Typical UK factory from before the industrial revolution.

3D Printers / Re: Cheap 3d printer review
Last post by PDR - December 27, 2020, 10:08:09 am
Funnily enough I'm looking at making some bushes for the spool, maybe with ballraces. But if I do they will be turned from nylon rather than printed.

3D Printers / Re: Cheap 3d printer review
Last post by paulinfrance - December 27, 2020, 07:59:34 am
So next job, balancing the spool and fitting some ceramic bearings to it,,  ^-^

Nice job and report, still not for me,, :embarassed:
3D Printers / Re: Cheap 3d printer review
Last post by PDR - December 27, 2020, 00:54:02 am
So here is that spool mount completed (took about 6 hours to print):

Note the T-slot feature which slides over the flange features in the moulding on the top of the column

This is where the base warped upwards due to the first layers of fibre not sticking to the bed (as mentioned in the previous post). In this case it doesn't matter, but I'll need to find the best solution to this. I have just re=levelled the bed and it was indeed slightly low in this corner, so that may be it (but I don't believe I'm that lucky).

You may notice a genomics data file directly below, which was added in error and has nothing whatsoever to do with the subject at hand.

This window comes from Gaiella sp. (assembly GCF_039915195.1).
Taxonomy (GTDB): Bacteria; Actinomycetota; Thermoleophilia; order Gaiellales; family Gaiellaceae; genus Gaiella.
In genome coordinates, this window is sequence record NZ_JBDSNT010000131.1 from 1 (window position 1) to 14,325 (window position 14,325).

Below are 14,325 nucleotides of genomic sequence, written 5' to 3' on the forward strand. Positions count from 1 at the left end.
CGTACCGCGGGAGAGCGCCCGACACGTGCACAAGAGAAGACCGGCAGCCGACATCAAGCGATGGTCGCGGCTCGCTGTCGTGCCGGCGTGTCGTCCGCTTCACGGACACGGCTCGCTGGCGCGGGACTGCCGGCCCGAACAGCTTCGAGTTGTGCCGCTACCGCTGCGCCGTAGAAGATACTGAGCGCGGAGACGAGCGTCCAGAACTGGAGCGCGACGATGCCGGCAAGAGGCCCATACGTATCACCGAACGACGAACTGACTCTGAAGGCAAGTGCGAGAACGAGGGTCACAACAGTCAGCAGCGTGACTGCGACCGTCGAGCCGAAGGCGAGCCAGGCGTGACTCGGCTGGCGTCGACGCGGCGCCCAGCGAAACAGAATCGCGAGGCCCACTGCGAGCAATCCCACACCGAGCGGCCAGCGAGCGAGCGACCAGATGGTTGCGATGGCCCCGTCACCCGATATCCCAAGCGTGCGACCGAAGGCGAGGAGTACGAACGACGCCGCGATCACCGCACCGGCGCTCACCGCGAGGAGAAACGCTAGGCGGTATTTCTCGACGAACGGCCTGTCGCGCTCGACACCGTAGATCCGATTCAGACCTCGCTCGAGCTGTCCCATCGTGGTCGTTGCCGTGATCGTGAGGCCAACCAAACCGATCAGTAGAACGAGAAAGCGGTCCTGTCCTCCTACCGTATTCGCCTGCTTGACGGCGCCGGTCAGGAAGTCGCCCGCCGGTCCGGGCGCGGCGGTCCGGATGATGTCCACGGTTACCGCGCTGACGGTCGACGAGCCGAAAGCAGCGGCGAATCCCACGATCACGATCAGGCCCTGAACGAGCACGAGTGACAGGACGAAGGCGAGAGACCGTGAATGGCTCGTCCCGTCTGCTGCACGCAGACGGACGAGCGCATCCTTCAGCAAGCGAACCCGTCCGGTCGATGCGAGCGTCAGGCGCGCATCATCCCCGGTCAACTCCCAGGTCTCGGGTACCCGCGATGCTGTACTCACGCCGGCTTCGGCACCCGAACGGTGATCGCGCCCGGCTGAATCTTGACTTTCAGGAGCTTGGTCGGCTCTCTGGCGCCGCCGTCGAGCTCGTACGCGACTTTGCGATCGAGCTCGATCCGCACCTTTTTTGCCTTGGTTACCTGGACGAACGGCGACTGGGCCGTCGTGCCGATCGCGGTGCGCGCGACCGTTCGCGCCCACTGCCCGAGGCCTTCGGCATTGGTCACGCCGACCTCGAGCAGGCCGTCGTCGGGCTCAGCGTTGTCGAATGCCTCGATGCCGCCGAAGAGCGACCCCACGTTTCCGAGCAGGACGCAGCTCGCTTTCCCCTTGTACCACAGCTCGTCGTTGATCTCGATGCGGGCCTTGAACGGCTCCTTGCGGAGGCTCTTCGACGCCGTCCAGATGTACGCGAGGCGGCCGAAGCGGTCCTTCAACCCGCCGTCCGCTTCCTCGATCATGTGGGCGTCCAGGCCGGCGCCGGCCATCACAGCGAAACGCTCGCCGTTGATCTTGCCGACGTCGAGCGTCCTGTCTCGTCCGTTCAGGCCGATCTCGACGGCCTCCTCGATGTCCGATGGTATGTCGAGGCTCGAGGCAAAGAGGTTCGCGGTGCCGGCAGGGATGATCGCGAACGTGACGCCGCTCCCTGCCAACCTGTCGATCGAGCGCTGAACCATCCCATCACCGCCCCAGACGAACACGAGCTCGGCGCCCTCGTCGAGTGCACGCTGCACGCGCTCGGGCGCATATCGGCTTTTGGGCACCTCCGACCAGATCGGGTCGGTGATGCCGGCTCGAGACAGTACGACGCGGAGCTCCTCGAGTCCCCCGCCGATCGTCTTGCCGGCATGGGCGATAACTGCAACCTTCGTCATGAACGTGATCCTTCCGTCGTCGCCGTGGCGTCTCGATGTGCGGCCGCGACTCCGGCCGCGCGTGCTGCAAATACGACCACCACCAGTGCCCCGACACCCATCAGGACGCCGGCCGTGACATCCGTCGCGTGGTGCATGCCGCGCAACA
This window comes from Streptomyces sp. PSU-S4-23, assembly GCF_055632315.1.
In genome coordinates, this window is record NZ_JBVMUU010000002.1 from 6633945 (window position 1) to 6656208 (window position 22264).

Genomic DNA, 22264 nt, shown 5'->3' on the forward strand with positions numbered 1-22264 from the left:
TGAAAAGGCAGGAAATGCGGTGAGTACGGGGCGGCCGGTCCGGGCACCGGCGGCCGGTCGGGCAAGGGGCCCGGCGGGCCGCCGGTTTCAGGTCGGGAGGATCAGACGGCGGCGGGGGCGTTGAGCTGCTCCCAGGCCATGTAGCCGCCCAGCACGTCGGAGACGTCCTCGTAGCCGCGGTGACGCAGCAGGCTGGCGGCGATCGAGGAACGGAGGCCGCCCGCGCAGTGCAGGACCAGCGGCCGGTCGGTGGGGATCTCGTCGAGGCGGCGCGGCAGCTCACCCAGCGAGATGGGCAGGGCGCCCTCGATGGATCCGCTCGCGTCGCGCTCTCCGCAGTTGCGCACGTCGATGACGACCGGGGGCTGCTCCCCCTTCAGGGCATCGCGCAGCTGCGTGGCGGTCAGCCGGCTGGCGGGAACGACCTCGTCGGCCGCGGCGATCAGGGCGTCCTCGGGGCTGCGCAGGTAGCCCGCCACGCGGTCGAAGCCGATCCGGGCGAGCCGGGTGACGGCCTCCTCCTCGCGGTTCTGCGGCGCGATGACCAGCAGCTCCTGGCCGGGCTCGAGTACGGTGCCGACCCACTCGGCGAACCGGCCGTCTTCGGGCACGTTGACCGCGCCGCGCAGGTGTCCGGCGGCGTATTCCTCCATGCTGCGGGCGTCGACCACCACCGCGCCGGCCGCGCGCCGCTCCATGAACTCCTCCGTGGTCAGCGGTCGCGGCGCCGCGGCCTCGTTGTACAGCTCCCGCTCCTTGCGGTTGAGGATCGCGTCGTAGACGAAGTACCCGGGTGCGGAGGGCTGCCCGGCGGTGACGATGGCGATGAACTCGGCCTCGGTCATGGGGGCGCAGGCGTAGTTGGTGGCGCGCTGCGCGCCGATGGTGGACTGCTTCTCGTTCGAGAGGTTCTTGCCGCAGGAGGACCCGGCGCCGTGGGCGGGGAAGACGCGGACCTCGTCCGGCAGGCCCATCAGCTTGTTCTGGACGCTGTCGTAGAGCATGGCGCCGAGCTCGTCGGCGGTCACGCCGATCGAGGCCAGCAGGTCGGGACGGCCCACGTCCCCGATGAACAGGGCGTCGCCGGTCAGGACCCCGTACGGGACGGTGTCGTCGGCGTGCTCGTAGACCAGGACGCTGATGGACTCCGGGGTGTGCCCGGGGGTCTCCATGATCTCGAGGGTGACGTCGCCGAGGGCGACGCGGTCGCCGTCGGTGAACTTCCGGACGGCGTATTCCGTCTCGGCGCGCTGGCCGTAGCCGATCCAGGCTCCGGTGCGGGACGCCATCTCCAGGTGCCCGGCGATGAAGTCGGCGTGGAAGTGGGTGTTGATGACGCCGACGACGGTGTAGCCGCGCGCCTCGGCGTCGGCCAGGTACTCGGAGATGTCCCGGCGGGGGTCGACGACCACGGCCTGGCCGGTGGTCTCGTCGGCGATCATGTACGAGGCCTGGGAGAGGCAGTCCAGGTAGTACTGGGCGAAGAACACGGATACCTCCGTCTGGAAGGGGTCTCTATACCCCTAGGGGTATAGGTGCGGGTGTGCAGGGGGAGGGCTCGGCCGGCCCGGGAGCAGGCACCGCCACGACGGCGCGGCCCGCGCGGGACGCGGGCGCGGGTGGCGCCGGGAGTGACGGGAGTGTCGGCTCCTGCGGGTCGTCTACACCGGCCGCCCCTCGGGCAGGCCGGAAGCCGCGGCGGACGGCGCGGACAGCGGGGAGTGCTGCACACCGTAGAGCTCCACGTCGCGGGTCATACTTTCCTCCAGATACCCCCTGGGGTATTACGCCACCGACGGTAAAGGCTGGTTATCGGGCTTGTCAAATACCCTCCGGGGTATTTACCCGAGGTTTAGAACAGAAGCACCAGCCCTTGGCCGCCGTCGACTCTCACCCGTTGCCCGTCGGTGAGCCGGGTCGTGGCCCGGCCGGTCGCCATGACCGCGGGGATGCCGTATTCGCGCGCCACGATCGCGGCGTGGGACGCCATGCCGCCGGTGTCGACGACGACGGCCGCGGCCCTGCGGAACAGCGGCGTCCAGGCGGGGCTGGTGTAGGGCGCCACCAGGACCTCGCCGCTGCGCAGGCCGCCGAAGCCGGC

Here's the inside of the T-slot - the camera exaggerates what is actually just one layer of loose strands which were removed by a few scrapes with a small screwdriver. Frankly I'm stunned - this is a void about 1/2" wide which the printer has bridged without supports. I didn't add supports because I could see them being difficult to remove cleanly, and this amazing little machine has done without them!